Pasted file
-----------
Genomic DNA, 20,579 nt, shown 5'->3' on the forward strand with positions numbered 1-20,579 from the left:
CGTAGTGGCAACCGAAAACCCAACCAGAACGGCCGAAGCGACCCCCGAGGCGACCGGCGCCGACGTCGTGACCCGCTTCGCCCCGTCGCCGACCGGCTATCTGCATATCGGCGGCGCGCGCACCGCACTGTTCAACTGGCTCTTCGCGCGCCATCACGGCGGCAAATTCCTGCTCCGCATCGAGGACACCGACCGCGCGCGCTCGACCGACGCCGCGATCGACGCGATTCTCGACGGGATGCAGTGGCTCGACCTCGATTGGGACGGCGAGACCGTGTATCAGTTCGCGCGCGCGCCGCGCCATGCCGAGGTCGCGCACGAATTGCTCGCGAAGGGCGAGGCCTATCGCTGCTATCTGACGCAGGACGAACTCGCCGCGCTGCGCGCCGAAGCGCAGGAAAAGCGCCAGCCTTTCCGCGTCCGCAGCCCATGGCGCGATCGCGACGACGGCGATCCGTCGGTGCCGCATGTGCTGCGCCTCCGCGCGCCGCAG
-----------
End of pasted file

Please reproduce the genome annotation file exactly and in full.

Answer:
Genomic DNA, 20,579 nt, shown 5'->3' on the forward strand with positions numbered 1-20,579 from the left:
CGTAGTGGCAACCGAAAACCCAACCAGAACGGCCGAAGCGACCCCCGAGGCGACCGGCGCCGACGTCGTGACCCGCTTCGCCCCGTCGCCGACCGGCTATCTGCATATCGGCGGCGCGCGCACCGCACTGTTCAACTGGCTCTTCGCGCGCCATCACGGCGGCAAATTCCTGCTCCGCATCGAGGACACCGACCGCGCGCGCTCGACCGACGCCGCGATCGACGCGATTCTCGACGGGATGCAGTGGCTCGACCTCGATTGGGACGGCGAGACCGTGTATCAGTTCGCGCGCGCGCCGCGCCATGCCGAGGTCGCGCACGAATTGCTCGCGAAGGGCGAGGCCTATCGCTGCTATCTGACGCAGGACGAACTCGCCGCGCTGCGCGCCGAAGCGCAGGAAAAGCGCCAGCCTTTCCGCGTCCGCAGCCCATGGCGCGATCGCGACGACGGCGATCCGTCGGTGCCGCATGTGCTGCGCCTCCGCGCGCCGCAG